Olive You

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Three boys at the theaterKnock knock. Who’s there? Boo hoo hoo. That was Ian’s recent attempt at a knock knock joke, followed by: Knock knock. Who’s there? Nick Knock. I’ve been waiting for the moment the word play light bulb switches on. I tried the other day, when the boys were munching “salty garlic olives.” I said, “Hey, Ian. Olive you!” Silence. ” Ahh-luv you.” Silence. “Get it? It’s like ‘I love you’….o-live…you.” He laughs with delight. “Hey, mom! I olive you!” “But, aah-luv YOU!” I reply. After a few more tries, I start to think he “gets” it.

Later, Ian sits down at the table with me and decides to strike up a conversation. “So,” he starts, “how does it feel to be old?” “What?” I ask in disbelief. “I saaaaid (almost hollering)…how does it feel to be really old?” “Well,” I concede, “I really like my age, because it means I am the mommy of a silly four-year-old boy, and I really like that.” He dashes off to watch a show, and during an infomercial, which he’s particularly susceptible to, he, excitedly decides he wants to buy me a scooter chair. That’s it. I really AM going to ban the TV.

Elijah has been practicing his own “sensitivity.” He found a little stroller in Toys R Us and pushed it around the entire store (and I mean a preschool-speed trek up and down every aisle), with a little bouncy ball in the seat. I bought it. Anything that can keep him occupied that long must be ours. At home, he immediately loaded the seat up with Hotwheels cars and took them for a few spins around the house. Then he found a stuffed puppy and gave it a ride, before parking near my chair, un-“buppo”-ing the puppy from the safety belt, and climbing in my lap for a quick nurse. He paused to give his dog a little nurse at my breast too, before hopping down for another circuit.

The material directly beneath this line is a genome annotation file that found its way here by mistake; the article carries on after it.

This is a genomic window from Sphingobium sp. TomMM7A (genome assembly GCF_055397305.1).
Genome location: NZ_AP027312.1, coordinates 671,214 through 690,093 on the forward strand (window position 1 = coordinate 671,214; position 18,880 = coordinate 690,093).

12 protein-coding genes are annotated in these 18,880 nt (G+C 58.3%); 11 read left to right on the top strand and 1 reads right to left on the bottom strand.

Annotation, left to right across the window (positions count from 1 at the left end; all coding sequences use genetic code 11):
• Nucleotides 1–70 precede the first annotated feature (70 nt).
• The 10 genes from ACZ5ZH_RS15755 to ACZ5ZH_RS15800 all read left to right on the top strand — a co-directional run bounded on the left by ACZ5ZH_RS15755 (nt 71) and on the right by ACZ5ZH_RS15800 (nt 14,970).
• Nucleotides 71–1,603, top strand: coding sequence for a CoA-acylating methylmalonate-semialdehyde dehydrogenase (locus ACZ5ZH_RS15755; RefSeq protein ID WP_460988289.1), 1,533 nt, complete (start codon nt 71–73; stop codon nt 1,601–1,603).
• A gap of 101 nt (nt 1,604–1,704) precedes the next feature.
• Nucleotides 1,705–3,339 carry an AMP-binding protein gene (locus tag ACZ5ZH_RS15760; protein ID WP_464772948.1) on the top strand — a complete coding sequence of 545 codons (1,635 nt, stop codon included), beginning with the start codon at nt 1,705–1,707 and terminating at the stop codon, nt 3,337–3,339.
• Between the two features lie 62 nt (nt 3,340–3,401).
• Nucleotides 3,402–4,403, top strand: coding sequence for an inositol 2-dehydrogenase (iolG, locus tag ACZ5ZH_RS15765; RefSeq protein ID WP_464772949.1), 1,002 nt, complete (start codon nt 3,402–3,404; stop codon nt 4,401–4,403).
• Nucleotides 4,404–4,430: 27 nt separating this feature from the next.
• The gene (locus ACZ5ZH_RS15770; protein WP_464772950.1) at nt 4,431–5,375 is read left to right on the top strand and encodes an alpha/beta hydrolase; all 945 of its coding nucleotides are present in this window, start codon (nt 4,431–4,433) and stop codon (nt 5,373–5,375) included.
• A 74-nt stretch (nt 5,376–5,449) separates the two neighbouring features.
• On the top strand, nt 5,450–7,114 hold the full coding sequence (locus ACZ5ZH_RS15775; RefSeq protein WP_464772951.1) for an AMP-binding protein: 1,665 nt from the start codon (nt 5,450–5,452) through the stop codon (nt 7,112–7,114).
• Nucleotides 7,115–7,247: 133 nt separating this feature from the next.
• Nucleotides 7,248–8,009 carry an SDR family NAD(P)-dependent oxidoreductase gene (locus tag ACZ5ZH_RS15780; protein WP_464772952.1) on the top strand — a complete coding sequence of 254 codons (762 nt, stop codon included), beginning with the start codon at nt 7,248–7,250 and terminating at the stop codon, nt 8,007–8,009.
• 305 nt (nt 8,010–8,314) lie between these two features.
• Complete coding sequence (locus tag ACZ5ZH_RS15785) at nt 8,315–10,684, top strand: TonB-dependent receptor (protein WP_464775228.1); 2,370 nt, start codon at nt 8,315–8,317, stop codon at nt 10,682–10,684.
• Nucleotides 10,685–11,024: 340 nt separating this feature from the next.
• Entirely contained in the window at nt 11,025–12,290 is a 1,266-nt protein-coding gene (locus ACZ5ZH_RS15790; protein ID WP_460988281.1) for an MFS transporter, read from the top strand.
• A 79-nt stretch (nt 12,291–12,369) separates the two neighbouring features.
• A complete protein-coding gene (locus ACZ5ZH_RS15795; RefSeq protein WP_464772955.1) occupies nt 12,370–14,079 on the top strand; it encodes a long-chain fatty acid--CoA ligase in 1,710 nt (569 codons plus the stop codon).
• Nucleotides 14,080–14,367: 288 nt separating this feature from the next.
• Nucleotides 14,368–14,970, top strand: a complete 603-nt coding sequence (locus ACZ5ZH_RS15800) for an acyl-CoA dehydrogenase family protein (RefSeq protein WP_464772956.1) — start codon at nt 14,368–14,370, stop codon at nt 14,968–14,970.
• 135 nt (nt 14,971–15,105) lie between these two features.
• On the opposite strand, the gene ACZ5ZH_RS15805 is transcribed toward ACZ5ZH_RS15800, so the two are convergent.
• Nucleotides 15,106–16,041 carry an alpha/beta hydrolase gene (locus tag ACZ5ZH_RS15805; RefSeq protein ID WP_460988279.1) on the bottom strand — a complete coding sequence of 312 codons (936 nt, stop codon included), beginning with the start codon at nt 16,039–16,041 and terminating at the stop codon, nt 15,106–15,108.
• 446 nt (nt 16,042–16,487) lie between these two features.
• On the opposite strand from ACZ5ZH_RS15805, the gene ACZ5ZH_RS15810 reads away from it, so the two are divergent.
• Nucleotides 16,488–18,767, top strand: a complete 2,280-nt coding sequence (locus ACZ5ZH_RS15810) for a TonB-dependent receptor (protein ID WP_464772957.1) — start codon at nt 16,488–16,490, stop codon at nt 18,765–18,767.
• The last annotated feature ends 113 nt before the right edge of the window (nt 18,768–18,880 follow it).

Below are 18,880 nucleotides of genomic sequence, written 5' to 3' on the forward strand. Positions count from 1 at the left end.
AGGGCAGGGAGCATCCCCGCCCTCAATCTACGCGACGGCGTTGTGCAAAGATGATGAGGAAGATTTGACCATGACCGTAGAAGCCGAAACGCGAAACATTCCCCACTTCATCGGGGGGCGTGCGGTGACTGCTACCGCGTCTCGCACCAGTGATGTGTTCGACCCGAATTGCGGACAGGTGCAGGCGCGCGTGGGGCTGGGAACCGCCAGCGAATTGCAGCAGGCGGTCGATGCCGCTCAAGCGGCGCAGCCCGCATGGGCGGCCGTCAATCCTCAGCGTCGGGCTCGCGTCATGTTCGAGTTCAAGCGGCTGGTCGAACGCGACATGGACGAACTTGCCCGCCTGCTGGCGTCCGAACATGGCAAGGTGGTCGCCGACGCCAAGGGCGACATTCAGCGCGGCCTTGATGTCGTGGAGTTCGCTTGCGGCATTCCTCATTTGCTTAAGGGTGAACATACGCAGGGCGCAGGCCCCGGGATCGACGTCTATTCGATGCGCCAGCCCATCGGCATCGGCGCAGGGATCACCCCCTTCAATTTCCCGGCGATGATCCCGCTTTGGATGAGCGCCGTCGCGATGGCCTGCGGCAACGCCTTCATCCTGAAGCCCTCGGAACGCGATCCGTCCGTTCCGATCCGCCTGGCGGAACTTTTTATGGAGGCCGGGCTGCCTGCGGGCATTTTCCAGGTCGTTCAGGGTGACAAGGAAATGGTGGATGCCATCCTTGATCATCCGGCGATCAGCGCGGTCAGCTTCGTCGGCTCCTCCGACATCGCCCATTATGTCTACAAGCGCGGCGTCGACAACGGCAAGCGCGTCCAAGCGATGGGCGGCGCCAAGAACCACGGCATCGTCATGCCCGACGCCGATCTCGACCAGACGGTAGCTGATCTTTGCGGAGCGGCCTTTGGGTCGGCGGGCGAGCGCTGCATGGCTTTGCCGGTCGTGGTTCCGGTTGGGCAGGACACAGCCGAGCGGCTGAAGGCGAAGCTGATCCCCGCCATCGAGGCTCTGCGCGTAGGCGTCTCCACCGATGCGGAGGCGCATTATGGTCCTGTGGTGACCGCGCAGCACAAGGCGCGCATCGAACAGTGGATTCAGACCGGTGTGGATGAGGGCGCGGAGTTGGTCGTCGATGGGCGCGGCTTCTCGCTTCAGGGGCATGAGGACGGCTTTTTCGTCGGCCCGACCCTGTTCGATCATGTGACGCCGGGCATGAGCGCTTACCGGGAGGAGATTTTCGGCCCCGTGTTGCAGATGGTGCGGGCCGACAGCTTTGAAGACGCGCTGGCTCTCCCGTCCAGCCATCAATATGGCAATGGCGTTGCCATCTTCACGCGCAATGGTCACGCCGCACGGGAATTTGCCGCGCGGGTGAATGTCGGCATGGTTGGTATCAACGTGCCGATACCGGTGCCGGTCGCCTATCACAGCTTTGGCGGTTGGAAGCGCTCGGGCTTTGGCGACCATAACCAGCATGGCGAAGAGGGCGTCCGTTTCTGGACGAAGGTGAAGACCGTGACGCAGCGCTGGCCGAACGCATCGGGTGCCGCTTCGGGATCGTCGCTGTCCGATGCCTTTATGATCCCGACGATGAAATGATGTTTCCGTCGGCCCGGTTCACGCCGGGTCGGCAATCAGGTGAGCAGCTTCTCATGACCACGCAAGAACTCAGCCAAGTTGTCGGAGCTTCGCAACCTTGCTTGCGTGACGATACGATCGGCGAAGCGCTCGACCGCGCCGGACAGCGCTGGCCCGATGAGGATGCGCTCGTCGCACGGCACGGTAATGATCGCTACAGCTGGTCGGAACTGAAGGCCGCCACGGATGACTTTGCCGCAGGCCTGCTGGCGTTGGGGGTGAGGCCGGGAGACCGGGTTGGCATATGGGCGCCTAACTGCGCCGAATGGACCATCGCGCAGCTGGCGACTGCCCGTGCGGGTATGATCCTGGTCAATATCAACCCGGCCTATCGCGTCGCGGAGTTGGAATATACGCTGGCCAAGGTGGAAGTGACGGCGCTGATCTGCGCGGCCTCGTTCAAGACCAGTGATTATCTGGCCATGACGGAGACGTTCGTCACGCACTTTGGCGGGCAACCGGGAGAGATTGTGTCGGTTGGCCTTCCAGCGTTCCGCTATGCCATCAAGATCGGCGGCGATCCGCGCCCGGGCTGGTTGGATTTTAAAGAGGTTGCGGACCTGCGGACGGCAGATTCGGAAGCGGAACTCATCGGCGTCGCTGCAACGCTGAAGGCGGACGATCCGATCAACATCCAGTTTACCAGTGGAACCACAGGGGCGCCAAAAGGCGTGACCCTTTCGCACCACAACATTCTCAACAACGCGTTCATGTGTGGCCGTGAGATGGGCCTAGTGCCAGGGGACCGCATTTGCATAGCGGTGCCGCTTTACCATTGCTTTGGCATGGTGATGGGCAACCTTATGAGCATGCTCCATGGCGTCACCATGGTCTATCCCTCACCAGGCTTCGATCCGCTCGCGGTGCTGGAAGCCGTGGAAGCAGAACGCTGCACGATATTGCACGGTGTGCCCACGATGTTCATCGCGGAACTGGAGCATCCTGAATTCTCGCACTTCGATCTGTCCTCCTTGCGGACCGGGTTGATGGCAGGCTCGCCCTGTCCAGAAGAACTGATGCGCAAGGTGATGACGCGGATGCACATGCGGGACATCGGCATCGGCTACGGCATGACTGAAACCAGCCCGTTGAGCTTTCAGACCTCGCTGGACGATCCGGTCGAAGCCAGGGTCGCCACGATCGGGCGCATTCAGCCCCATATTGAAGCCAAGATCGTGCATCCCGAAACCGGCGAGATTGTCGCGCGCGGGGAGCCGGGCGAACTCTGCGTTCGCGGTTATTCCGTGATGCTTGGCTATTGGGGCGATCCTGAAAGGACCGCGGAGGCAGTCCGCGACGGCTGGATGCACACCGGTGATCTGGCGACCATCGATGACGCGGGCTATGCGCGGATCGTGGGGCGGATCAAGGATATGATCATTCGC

Isaac was enjoying a bed time story with dad. It is a little rhyme about a baby whose big sister is very nurturing. It is staged in a sweetly-decorated nursery at night. The rhyme starts something like: This is the baby who cried in the night, who woke up his sister, who turned on the light. It goes on to detail how she holds and plays with him until mom comes in with a bottle (why mom would choose to do anything but roll over and pop a boob in his mouth is beyond me. But that’s wayyyy off topic.). At the end of the story, Brian, thinking he’ll cleverly invoke and capitalize on a little healthy jealousy, points out, “Isaac, look! Did you notice that little boy has his very…own…room?!” Isaac, thoughtful and quick-witted as usual, quickly replied, “Yes. And he CRIED.” Brian dutifully took his big fat zero.

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